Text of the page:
Generally, going to any church soon began to frustrate me on a deeper level. For one part, we visited pretty much every church that we came along on vacation and for the other part we were one of these families which, after Christmas dinner and handing out presents, hit the road to church. I never understood this as a child. First you’re allowed to unpack presents but then you have to leave them behind to sing weird songs with strangers in a rather cold and packed room. Even for an educated music scientist, the orders of the lines were a mystery themselves. Of course it seemed self-explaining that firstly, you sing verse A, then five times verse B, then the chorus and then – of course – verse M. Even in the moments where there was no singing, I had to pull myself together not to drown myself in the baptismal font.
Unfortunately, I have to confess that I myself was a part of these occult procedures called worship services. After my communion (which appeared to me like the perfect invention money-wise), my brother and I signed up as acolytes at our local church. These poor souls supported the pastor while wearing bad-fitting and fittingly smelling frocks. We prepared the wine we were not allowed to drink and collected the collection from the innocent guests which we were not allowed to keep. Until today I am of the opinion that the most exciting job was to ring the bell at the start of the service.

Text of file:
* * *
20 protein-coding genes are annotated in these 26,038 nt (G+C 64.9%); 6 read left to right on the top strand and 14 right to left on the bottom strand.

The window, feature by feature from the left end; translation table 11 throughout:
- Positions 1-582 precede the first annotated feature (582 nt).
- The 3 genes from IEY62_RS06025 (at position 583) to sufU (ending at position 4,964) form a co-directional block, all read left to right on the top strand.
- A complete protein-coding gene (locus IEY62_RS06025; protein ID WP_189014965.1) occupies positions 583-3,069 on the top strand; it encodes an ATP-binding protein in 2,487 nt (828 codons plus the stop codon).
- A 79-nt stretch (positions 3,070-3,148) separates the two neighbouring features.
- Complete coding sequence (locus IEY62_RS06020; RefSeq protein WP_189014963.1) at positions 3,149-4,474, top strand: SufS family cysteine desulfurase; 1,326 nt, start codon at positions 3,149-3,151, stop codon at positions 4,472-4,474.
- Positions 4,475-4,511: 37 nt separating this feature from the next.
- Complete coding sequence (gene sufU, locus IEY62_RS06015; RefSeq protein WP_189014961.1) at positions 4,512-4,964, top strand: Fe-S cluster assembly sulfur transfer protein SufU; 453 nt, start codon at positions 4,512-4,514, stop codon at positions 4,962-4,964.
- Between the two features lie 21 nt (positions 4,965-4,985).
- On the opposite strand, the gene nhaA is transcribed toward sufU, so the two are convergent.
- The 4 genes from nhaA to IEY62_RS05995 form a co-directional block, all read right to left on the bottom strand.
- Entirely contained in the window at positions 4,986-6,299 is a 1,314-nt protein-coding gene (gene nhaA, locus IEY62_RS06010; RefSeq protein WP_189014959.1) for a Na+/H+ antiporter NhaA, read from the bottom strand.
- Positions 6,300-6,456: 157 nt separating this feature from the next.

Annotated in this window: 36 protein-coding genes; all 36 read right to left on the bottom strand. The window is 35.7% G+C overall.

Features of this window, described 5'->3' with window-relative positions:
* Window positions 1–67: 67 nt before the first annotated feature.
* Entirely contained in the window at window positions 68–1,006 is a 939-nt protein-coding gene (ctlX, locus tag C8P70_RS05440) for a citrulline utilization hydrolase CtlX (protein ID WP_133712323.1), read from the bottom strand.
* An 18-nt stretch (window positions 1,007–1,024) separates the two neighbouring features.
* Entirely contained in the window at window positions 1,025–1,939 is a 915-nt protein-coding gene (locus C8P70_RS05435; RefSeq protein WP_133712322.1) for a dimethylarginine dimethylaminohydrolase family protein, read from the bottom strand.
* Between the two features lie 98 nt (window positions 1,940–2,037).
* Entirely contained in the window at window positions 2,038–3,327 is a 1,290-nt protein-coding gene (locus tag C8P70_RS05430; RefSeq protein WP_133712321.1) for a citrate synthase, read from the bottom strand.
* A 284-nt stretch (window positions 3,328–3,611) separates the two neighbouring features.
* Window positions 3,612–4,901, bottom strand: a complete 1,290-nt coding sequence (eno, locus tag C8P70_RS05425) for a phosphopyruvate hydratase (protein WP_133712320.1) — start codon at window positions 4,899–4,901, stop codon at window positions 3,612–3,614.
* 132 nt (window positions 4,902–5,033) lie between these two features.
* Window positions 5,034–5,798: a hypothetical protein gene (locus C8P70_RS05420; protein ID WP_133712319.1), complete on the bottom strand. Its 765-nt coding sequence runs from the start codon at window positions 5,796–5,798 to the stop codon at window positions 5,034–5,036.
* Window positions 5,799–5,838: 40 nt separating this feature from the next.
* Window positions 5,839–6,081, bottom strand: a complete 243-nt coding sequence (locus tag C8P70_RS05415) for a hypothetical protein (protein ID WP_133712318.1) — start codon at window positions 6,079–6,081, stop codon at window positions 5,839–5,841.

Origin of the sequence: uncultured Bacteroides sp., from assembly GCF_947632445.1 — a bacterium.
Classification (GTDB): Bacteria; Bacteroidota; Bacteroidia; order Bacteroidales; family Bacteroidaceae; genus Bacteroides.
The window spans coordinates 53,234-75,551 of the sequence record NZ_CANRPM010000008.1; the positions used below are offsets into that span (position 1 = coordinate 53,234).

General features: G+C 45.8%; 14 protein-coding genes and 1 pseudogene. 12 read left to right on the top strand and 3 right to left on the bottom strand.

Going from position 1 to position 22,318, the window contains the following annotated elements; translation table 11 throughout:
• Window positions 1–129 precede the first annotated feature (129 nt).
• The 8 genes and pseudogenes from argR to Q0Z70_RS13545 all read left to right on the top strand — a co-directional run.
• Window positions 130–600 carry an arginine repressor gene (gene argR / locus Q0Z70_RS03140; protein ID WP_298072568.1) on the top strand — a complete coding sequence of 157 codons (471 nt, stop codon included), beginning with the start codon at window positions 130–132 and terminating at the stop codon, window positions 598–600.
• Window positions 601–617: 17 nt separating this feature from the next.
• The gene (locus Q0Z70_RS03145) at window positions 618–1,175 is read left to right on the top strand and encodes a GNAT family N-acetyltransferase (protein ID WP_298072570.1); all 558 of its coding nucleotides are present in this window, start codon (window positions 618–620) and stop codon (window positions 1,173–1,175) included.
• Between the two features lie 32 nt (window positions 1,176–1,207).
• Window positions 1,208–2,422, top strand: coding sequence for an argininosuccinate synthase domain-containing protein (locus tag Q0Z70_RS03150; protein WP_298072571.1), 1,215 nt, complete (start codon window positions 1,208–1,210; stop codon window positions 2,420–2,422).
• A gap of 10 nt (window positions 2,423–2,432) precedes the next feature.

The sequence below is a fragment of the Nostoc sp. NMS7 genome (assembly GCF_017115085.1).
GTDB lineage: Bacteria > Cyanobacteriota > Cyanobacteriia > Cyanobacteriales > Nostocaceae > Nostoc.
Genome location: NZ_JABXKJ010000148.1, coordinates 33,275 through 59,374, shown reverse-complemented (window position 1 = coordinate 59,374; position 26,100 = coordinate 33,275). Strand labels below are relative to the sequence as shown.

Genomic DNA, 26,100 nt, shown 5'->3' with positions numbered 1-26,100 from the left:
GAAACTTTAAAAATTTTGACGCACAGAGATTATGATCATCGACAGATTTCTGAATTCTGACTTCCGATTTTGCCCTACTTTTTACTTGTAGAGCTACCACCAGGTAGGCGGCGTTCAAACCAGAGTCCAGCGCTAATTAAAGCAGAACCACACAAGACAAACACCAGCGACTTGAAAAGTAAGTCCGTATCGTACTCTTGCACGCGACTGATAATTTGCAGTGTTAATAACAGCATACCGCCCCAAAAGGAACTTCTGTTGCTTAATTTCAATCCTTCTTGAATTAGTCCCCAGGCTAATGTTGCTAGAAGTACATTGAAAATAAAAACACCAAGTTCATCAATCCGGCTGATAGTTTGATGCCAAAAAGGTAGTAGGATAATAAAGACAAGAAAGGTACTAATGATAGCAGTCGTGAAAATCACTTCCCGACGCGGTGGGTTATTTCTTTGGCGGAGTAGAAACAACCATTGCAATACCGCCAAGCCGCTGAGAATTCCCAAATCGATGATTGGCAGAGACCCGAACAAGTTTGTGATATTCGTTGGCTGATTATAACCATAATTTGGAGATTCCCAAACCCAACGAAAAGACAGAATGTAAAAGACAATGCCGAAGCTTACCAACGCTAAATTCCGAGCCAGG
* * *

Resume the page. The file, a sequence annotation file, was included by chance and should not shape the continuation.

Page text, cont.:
I think it’s clear that I didn’t take my job as an acolyte very serious at all. Various times I had to suppress a conniption next to the altar when my brother or another acolyte silently commented on bible phrases. At last, we had enough of giving up our free time for such an unpaid side job (after all, we had to show up on most weekends and holidays) and finally decided to hand in our frocks. Just metaphorically of course, since we didn’t have our own frocks.
After choosing ethics over religion class in the 7th grade, I further distanced myself from church towards atheism. It just felt like the right next step to learn more about the enlightenment, humanism or the studies of Kant and Plato as opposed to further pore on my bible studies. I learned a lot in this class and it definitely resonated better with my values.
Finally, leaving the church two years ago didn’t feel that radical then. No regrets, no desire to go back. It was the end of a journey in which I subconsciously had never really wanted to take part. Retrospectively, I had always been a predestined atheist, who never quite got the entire fuss over the church and this thing called faith.
Now I am interested in your path. Maybe you found your way to faith in your late teenage years or much later? Maybe you experienced something similar to what I did? I would love to hear your stories!